St(h)ealthy biscuits!

Of all the things that my girls enjoy baking, biscuits must be at the top of the list.  From being very small, they have both loved rolling out the dough, choosing the cutters, pressing the cutters into dough to make wonderful shapes and – most of all – eating the biscuits when they’re baked!

We’ve got quite a collection of cutters now – some we’ve bought ourselves, others were given to us, and a couple we’ve picked up on our travels from places like Scotland and even Canada!  We keep them in an old metal biscuit tin and it’s pretty much full now – but it doesn’t stop me eyeing up new cutters when I can!

Small daughter had a friend over to play on Saturday afternoon and they didn’t take much encouragement to come into the kitchen to make biscuits. Now, I have to confess that I did have a bit of an ulterior motive as I wanted to try out a new biscuit recipe, but the girls didn’t mind and were soon busy choosing cutters from our tin …

This is just some of our collection, and someone better at photography than me would have avoided the shine on the worktop, but you can still see that the girls had plenty to choose from!  They decided not to use the Christmas ones, or ones that were very small, or ones that seemed too boring (round) and we weren’t making gingerbread men, but we still seemed to end up with plenty of different shapes!

I’m calling these biscuits Stealthy Healthy biscuits (or St(h)ealthy for short!) because not only do they have brown sugar in them, they also have brown flour in them.  They’re based on a recipe that my Mum came up with many years ago so these are the biscuits I always ate as a child, with some slight tweakings of the weights to make a biscuit that holds its shape well in the oven.  I wanted to know if the girls would notice the ingredients were different without me telling them so I must confess that they didn’t see me weigh out the flour, although I didn’t use too much brown this first time – about 2 oz out of the total 10 oz.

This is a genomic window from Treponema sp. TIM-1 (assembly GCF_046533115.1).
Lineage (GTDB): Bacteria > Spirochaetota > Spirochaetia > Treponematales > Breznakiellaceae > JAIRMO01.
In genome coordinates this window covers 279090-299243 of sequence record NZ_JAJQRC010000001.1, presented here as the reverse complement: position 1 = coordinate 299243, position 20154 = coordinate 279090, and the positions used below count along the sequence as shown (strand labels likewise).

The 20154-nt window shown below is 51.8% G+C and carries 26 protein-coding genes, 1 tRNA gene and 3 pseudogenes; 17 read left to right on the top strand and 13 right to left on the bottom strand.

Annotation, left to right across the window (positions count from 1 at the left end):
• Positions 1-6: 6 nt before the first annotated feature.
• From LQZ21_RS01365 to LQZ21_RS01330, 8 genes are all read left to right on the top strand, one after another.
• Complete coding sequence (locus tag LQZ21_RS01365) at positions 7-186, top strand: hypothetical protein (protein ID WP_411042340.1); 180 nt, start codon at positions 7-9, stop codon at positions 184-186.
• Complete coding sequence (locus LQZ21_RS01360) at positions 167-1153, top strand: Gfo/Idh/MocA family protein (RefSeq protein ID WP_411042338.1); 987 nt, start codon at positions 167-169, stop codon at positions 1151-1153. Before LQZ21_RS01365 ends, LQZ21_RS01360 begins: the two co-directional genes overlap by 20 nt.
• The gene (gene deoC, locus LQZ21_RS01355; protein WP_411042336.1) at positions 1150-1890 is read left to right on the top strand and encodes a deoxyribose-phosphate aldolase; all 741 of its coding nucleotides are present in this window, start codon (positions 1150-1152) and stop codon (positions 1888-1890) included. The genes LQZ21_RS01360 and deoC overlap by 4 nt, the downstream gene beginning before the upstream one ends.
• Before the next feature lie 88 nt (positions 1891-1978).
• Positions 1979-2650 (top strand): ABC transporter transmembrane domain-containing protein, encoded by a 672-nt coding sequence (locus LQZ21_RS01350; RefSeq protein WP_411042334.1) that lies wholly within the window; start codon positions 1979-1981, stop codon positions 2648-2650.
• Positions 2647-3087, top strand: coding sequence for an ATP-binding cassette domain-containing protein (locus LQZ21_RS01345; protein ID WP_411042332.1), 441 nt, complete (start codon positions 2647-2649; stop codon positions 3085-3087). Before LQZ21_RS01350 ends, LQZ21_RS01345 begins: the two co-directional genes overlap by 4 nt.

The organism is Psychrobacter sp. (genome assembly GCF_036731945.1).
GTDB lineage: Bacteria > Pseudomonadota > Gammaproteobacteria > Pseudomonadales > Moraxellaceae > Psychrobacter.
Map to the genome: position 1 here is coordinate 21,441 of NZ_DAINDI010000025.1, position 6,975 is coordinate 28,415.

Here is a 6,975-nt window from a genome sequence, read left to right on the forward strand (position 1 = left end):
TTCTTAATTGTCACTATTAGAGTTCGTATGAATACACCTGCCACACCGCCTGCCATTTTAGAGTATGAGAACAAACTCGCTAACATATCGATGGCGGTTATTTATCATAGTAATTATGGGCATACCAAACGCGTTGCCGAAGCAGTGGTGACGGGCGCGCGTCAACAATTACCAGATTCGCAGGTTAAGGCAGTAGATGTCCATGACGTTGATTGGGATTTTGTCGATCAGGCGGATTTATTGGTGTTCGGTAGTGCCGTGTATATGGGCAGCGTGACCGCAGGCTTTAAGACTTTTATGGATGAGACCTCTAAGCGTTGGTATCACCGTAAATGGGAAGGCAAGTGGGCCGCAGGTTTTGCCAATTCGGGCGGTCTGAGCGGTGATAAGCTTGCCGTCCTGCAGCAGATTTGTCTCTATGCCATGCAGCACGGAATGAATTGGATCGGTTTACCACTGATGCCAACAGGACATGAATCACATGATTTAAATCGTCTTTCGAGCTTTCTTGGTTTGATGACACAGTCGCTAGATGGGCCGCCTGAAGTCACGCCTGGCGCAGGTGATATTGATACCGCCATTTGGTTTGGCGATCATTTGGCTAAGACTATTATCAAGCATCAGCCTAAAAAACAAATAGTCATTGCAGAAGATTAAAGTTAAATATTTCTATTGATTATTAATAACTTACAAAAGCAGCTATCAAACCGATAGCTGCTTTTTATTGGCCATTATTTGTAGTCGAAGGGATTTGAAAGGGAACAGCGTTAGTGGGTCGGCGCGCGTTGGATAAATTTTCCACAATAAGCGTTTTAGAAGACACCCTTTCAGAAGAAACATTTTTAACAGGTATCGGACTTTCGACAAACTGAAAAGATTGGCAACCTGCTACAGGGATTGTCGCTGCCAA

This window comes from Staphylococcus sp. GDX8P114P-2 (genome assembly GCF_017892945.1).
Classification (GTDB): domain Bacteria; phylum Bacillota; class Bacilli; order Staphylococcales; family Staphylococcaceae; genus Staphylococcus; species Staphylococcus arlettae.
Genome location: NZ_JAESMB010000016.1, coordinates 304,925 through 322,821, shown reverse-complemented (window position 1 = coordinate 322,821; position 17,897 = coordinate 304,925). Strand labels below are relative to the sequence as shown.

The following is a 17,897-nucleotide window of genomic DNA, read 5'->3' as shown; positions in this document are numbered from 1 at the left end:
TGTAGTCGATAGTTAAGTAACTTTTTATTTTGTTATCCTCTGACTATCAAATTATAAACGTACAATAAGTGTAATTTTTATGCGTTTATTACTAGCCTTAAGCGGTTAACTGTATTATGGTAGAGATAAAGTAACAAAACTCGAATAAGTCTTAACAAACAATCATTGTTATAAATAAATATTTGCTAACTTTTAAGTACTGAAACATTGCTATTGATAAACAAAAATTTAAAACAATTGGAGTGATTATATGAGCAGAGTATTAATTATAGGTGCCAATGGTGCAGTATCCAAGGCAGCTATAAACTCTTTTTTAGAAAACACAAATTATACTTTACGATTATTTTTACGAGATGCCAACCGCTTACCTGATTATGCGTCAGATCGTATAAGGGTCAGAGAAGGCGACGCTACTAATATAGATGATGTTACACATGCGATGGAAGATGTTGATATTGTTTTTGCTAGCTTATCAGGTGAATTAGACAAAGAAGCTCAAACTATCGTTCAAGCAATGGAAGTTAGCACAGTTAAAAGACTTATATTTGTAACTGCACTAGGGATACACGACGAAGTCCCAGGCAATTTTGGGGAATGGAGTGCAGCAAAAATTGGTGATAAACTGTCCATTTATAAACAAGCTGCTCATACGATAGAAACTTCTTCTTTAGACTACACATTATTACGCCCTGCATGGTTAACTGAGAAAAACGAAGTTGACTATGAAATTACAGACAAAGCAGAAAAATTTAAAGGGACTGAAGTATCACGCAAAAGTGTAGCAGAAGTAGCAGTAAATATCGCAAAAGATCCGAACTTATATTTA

St(h)ealthy Biscuits

10 oz plain flour (white, brown or mixed to your own choice)

5 oz butter or margarine

5 oz brown sugar

1 tsp vanilla essence

1 egg

I’m afraid I’m far too lazy to be creaming butter and sugar and folding in flour so I just put it all in the food processor and whizz it up until the ingredients are combined and the dough has changed to a pale colour.  If it’s a bit stiff, add a little milk to soften it up.

That’s all there is to the dough – simple, eh?  Remove from the food processor and put it on a floured surface.  You’ll need to knead the dough lightly to create a ball ready to roll out.

This is the point where I expected one of the girls to point out that the dough wasn’t the usual colour; even the little bit of brown flour that I’d used had coloured the dough slightly – but nothing was said so we got on with the serious business of rolling out and cutting shapes.

There was much debate about how many of each shape they should make, who should press where and which one they were going to eat first.  I had to keep reminding them to make the shapes as close together as they could otherwise we’d only have got about three biscuits out of each rolling!